Individual particle analysis of aerosols collected under haze and non-haze conditions at a high-elevation mountain site in the North China plain
1Environment Research Institute, Shandong University, Jinan, Shandong 250100, China
2State Key Laboratory of Coal Resources and Safe Mining, China University of Mining and Technology, Beijing 100083, China
3Faculty of Environmental and Symbiotic Sciences, Prefectural University of Kumamoto, Kumamoto 862–8502, Japan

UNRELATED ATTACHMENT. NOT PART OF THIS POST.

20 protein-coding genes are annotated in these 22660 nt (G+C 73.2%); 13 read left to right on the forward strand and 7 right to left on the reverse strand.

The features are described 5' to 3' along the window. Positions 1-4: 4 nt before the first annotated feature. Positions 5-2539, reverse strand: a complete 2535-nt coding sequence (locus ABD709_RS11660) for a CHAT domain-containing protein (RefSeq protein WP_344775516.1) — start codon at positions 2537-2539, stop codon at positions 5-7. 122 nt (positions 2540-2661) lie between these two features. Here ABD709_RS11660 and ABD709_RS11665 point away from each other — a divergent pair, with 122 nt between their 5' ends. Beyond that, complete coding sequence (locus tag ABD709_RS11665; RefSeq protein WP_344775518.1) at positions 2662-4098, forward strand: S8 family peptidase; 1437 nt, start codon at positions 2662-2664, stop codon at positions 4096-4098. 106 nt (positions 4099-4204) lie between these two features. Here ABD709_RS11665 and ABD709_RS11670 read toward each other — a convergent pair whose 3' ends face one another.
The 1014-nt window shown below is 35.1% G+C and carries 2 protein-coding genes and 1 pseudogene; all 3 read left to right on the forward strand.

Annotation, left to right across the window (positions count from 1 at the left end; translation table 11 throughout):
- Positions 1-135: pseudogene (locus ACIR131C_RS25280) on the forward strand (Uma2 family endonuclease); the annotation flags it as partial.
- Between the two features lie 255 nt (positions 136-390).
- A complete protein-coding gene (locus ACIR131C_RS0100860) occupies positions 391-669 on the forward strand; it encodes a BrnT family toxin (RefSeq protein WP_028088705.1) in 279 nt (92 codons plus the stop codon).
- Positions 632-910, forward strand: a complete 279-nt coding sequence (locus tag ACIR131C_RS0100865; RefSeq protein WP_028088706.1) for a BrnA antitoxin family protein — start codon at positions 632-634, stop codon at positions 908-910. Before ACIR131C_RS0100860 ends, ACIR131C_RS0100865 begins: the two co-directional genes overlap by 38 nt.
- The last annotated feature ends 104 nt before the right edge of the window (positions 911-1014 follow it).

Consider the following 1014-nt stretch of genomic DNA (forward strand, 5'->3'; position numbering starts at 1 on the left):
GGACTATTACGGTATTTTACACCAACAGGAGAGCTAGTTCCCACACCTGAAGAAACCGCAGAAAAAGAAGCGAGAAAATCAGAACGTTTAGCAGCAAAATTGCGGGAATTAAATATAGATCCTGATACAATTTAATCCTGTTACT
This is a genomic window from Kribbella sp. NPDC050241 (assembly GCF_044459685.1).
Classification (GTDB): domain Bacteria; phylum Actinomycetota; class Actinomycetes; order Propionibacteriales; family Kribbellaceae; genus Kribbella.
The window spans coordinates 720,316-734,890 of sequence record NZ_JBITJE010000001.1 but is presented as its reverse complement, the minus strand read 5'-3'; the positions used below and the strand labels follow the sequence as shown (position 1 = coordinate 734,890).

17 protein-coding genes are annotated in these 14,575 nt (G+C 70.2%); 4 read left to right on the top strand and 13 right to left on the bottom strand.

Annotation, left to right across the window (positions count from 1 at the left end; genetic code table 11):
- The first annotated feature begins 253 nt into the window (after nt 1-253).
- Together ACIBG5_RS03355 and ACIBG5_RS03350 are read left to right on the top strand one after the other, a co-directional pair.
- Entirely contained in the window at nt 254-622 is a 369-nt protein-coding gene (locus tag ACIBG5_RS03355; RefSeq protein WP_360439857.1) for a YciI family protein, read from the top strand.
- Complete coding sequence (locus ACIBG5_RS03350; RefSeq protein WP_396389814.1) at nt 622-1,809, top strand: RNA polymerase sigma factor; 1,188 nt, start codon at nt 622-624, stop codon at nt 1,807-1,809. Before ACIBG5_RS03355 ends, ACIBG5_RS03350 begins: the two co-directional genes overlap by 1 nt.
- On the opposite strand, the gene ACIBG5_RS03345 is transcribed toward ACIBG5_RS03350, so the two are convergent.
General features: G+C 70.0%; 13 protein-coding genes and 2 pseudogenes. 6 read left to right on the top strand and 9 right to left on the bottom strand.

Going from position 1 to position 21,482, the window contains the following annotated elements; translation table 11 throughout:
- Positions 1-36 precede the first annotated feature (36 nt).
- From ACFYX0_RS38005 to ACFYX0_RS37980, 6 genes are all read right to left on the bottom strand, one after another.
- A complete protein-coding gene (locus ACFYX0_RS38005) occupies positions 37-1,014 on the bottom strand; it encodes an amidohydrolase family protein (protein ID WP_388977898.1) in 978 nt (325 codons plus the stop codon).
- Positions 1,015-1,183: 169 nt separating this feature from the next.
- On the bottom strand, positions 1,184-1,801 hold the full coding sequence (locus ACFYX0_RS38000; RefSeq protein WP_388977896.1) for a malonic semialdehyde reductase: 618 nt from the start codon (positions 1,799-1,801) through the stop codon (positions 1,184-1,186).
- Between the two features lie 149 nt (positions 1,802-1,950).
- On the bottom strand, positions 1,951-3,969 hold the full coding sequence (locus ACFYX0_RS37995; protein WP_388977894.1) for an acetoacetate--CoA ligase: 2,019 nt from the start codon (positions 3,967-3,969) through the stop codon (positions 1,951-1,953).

Abstract. The North China plain is a region with megacities and huge populations. Aerosols over the highly polluted area have a significant impact on a regional and global climate. In order to investigate the physical and chemical characteristics of aerosol particles in elevated layers there, observations were carried out at the summit of Mt. Tai (1534 m a.s.l) from 19 to 28 April 2010, when the air masses were advected from the east (phase-I: 19–21 April), from the south (phase-II: 22–25 April), and from the northwest (phase-III: 26–28 April). Individual aerosol particles were identified with transmission electron microscopy (TEM), new particle formation (NPF) and growth events were monitored by a wide-range particle spectrometer, and ion concentrations in PM2.5 were analyzed. During phase-I and phase-II, haze layers caused by anthropogenic pollution were observed, and a major number of particles were sulfur-rich (47–49 %). In phase-III, haze disappeared due to the intrusion of cold air from the northwest, and mineral dust particles from deserts were predominant (43 %). NPF followed by particle growth during daytime was more pronounced at upper levels of the haze layers than clear days. Particle growth during daytime resulted in an increase of particle geometric mean diameter from 10–22 nm in the morning to 56–96 nm in the evening. TEM analysis suggests that sulfuric acid and secondary organic compounds should be important factors for particle nucleation and growth. Moreover, the presence of ultrafine and fine anthropogenic particles (e.g., soot, metal, and fly ash) embedded within S-rich particles may indicate their influences on particle nucleation through condensation and enhancement of particle growth through coagulation. Each fine refractory particle can enlarge the sulfate particles by 10–20 nm. Abundant mineral particles in phase-III likely suppressed the NPF processes because a high number of crustal mineral particles in the free troposphere supplied an important surface on which acidic gases or acids condensed.